SEQUIM — It was during a winter walk up to the artillery battery bunkers at Fort Worden State Park that Ginnie Kitzmiller noticed something was wrong with her cousin, Melissa Smith.
The Sequim residents often enjoyed jogging and aerobics together, but Kitzmiller said something was off that January day.
“We’re very active,” Kitzmiller said, “(but) we had to stop because she was breathless.”
The wheezing and shortness of breath the then 38-year-old Smith felt wasn’t adult onset asthma or the allergies that physicians initially thought, but rather two autoimmune diseases.
Both threatened her life in different ways.
“It just continued to get worse,” Kitzmiller said. “She was quickly unable to do simple things.”
Four and a half years later, Smith was the recipient of an extremely rare multiple-organ transplant, receiving two new lungs and a liver during a 15-hour surgery in Seattle on Oct. 5.
Kitzmiller said doctors informed the family it’s only the 76th such operation performed in the nation and first since 2016.
Smith, a single mother of two school-aged children who has worked in various roles for the Jamestown S’Klallam Tribe for the past 15 years, is expected to make a full recovery, Kitzmiller said last week.
“She’s just been doing outstanding,” Kitzmiller said. “She’s been getting up and walking (recently).”
Family members have created a GoFundMe Page at gofundme.com/f/TeamMissyTransplantWarriors to help with numerous expenses, from household bills, to transportation to and from for her immediate family and caregivers, to food and necessities while living for the next several weeks in what’s called a Transplant House in Seattle.
Smith also created a blog (missyswarriors.com) up through the day of her surgery, and she has plans to update it.
Part of the fundraising, Kitzmiller said, is to prepare Smith’s house for her return. The home needs to be an extremely clean environment, her cousin said, because Smith is on immunosuppressant drugs following her surgery.
While battling the autoimmune diseases — systemic sclerosis-related pulmonary fibrosis, a connective tissue disease that attacked her lungs, and hepatopulmonary syndrome, a rare lung complication of liver disease — in a time of COVID-19 seems overly daunting, Kitzmiller preferred to see the silver lining.
“If anything, it might be a blessing in disguise that things are so stringent and people are more careful than ever before,” she said. “2020 has been a roller coaster (but) if she’d been sick with a basic cold or flu, she could have been taken out.”
About four years ago, after fruitlessly trying inhalers for what doctors surmised was asthma, Smith, on advice of a local doctor, got a computerized tomography (CT) scan that revealed scarring on her lungs.
Essentially, scar tissue had built up in her lungs and surrounded her liver, putting strain on the blood vessels from her liver to her lungs. It was causing Smith to suffocate slowly. She to be put on 24-hour oxygen at high levels.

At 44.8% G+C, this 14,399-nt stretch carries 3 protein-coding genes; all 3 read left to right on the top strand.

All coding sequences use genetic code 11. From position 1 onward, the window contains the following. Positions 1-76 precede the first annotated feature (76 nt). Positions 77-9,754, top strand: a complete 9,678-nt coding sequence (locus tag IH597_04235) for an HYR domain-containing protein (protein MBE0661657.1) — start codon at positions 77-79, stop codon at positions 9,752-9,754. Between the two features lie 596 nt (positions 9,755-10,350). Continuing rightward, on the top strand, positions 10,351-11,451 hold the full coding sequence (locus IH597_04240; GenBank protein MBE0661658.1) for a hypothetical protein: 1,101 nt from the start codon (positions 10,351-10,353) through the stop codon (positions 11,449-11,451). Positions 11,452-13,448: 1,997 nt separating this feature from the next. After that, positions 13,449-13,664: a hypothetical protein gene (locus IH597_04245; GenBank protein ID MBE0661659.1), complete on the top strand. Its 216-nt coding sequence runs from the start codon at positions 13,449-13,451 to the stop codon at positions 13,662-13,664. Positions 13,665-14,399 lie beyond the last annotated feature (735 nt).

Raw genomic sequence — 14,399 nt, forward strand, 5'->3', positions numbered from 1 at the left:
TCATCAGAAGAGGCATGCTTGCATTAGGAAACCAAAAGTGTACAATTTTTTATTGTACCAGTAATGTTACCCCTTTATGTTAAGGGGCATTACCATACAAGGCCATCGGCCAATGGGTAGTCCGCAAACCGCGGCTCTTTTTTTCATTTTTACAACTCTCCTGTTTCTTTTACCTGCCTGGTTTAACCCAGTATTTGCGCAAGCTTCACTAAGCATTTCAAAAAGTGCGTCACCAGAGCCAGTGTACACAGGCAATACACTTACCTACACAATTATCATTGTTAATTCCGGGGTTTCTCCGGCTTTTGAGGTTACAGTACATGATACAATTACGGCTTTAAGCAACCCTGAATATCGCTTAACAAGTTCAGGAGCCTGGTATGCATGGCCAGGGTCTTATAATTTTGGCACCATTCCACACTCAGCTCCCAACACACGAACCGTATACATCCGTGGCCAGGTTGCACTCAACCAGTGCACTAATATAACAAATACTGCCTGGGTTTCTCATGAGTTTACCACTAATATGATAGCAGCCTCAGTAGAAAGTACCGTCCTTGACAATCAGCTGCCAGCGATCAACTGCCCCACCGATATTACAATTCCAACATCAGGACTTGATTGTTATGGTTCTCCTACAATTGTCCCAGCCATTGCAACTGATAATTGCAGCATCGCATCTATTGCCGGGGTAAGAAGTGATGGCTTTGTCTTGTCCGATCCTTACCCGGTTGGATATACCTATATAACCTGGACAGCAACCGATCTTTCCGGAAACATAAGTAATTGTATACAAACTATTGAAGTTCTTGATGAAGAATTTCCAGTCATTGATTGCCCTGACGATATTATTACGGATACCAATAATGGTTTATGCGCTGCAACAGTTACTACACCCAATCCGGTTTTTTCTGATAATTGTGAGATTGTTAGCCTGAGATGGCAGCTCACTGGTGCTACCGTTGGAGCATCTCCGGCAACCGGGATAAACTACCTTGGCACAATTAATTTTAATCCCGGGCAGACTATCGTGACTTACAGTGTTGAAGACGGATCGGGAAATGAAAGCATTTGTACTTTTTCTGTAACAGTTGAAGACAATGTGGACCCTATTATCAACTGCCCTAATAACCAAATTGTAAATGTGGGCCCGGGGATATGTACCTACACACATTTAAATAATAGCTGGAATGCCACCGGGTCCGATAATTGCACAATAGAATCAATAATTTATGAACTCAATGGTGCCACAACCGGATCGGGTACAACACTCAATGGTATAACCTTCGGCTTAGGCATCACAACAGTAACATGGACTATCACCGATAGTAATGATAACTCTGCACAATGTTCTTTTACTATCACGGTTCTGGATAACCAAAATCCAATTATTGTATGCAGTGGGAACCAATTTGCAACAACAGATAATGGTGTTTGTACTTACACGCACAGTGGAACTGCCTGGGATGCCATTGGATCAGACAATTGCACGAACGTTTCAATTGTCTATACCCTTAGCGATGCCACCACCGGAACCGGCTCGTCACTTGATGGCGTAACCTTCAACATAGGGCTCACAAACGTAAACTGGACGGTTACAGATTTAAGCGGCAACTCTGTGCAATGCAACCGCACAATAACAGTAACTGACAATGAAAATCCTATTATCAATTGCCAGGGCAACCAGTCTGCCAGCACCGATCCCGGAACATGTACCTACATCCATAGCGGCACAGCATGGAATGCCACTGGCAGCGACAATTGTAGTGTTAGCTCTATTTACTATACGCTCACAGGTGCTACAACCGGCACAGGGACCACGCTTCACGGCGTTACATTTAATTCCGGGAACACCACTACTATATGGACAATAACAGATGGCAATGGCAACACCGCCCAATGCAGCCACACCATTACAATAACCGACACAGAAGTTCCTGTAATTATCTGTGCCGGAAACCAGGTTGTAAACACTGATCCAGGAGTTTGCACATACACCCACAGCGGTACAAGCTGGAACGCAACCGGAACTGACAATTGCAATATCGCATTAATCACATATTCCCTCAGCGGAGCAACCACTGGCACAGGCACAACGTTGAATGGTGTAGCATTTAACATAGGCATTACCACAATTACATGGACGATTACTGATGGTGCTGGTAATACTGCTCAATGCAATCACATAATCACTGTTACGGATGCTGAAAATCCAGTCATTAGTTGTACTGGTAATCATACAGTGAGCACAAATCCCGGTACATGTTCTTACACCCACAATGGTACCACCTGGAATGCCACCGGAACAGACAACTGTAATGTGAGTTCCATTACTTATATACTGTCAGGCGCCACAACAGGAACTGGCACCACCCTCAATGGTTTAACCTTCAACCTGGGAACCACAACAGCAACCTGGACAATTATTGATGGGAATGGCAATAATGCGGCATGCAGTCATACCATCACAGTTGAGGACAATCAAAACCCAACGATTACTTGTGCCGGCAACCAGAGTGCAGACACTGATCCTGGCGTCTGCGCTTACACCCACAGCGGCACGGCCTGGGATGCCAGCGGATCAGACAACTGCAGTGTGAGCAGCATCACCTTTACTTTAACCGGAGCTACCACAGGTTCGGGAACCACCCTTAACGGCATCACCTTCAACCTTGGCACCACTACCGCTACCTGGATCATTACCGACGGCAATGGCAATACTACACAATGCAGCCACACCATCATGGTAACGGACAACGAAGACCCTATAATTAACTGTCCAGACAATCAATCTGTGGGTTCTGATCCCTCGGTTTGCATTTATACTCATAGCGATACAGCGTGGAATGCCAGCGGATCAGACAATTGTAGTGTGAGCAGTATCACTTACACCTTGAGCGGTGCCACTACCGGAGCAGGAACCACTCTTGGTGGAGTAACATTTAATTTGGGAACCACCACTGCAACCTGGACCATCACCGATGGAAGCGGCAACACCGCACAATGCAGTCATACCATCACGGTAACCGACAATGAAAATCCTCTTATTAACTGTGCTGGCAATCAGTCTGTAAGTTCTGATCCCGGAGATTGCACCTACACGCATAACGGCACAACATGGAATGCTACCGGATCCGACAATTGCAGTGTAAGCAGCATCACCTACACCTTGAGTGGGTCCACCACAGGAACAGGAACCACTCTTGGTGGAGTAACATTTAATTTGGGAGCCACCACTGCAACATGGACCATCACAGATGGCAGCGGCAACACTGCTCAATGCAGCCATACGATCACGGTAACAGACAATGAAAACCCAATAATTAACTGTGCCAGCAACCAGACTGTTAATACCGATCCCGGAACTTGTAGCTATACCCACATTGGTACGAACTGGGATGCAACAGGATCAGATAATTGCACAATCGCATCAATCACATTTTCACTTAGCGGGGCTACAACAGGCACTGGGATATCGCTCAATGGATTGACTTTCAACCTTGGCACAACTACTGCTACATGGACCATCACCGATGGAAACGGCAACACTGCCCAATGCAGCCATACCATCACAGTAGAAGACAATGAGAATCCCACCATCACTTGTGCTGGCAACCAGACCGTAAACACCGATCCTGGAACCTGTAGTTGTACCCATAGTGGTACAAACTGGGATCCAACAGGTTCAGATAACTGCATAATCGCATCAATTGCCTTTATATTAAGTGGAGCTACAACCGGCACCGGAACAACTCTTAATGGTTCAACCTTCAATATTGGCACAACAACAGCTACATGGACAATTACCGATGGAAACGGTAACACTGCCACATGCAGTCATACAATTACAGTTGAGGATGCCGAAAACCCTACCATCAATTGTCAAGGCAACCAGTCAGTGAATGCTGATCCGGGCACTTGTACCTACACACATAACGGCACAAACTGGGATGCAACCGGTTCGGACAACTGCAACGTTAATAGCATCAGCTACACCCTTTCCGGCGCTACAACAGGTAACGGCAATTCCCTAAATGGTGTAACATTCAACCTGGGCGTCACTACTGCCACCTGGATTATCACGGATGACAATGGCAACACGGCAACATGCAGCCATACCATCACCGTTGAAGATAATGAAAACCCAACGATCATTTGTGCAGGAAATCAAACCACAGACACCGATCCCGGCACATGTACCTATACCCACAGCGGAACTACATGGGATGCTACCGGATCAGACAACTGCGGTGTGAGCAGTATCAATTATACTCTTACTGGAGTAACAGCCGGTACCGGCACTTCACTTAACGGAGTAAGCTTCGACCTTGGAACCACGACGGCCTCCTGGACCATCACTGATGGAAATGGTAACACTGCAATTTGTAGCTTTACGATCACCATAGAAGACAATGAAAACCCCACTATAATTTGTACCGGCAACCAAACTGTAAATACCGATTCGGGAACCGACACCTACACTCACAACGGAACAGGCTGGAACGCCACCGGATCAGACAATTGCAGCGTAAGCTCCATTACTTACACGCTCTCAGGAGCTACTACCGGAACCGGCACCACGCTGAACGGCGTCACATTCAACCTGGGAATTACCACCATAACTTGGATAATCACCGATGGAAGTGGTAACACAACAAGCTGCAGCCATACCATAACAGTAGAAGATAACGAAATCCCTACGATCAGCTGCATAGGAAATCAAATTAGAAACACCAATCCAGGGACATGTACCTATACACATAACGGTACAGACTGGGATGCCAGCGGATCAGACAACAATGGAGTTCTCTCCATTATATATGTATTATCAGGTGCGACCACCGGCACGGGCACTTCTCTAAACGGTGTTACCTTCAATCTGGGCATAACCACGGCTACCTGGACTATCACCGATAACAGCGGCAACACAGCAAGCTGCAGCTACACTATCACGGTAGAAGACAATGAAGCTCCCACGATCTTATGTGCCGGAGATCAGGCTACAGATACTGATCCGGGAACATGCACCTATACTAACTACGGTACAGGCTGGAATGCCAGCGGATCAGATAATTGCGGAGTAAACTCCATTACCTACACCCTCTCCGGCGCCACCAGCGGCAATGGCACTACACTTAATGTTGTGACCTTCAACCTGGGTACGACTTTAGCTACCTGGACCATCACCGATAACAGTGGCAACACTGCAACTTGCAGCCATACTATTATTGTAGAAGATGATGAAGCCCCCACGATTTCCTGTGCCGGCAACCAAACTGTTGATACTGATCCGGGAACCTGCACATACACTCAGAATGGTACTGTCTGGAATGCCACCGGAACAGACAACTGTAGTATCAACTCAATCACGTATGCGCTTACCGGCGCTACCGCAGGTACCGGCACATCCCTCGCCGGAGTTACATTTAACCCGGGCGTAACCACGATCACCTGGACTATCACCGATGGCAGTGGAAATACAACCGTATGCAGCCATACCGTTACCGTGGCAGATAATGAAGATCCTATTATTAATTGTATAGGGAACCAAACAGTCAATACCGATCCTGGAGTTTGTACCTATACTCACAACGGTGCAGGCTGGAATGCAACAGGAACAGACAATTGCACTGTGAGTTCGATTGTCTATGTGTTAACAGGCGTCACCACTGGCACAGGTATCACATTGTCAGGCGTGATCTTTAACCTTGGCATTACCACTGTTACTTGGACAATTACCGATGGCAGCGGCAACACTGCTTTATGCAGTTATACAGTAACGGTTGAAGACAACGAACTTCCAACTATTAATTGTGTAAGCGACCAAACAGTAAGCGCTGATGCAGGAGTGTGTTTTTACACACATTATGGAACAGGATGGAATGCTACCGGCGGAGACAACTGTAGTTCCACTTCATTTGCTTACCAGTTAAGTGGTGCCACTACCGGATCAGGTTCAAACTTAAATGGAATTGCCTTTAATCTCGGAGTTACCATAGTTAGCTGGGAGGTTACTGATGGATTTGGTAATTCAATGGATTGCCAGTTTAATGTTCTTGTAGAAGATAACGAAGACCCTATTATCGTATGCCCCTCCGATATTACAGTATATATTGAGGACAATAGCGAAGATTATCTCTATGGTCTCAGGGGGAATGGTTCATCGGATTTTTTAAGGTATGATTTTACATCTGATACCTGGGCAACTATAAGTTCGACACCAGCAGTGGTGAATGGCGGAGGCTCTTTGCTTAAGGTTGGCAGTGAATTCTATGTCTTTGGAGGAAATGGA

The diagnosis for pulmonary fibrosis, Smith’s lung problem, her cousin noted, was idiopathic — meaning, a disease or condition that arises spontaneously or for an unknown cause.
While the disease can be environmental, Kitzmiller said Smith didn’t have any habit such as smoking nor had any work situation, such as a chemical plant, that led her physicians to surmise her settings were a cause.
The disease also can be genetic, but Kitzmiller said their family doesn’t have a history of the disease.
“Very frustrating, and each moment with a disease like this is precious,” she said.
In early 2019, following a surgery to have her gallbladder removed, Smith found she had similar scar tissue on her liver.
By January 2020, Smith was more dependent on oxygen. Her body began retaining water, putting pressure on her lungs.
The following month, physicians at the University of Washington diagnosed the second autoimmune disease: hepatopulmonary syndrome, a condition that made it hard for Smith’s red blood cells to properly absorb oxygen.
Already a candidate for a lung transplant, Smith found she needed to have a liver transplant, too, Kitzmiller said; otherwise, any “gifted” organ would be killed by the remaining damaged organ.
To be considered for the transplant, Kitzmiller noted, Smith had to be sick enough to be eligible but healthy enough for the surgery.
“It’s a real balancing act,” the cousin said.
Smith, who had two brief hospitalizations but was otherwise healthy for much of the year, wasn’t placed on the transplant list until September, Kitzmiller said.
Within three weeks, on Oct. 4, she got the call, and she had the multiple-organ transplant the following day.
The cousins had plenty of tough but critical discussions prior to the surgery, as they considered all outcomes.
“We have a really solid faith; Missy and I spent a lot of time praying,” Kitzmiller said.
She said Smith had a team of support behind her, particularly her sister Rochelle, mother Gloria and brother Randy, as family and friends have gathered to help handle expenses, communication and looking after Smith’s two teen children: daughter Eli, 18, and son Alden, 15.
Team Missy even has its own apparel line that the family sells as a fundraiser, identifiable with its deep Sequim purple.
Michael Dashiell is the editor of the Sequim Gazette of the Olympic Peninsula News Group, which also is composed of other Sound Publishing newspapers Peninsula Daily News and Forks Forum. Reach him at [email protected].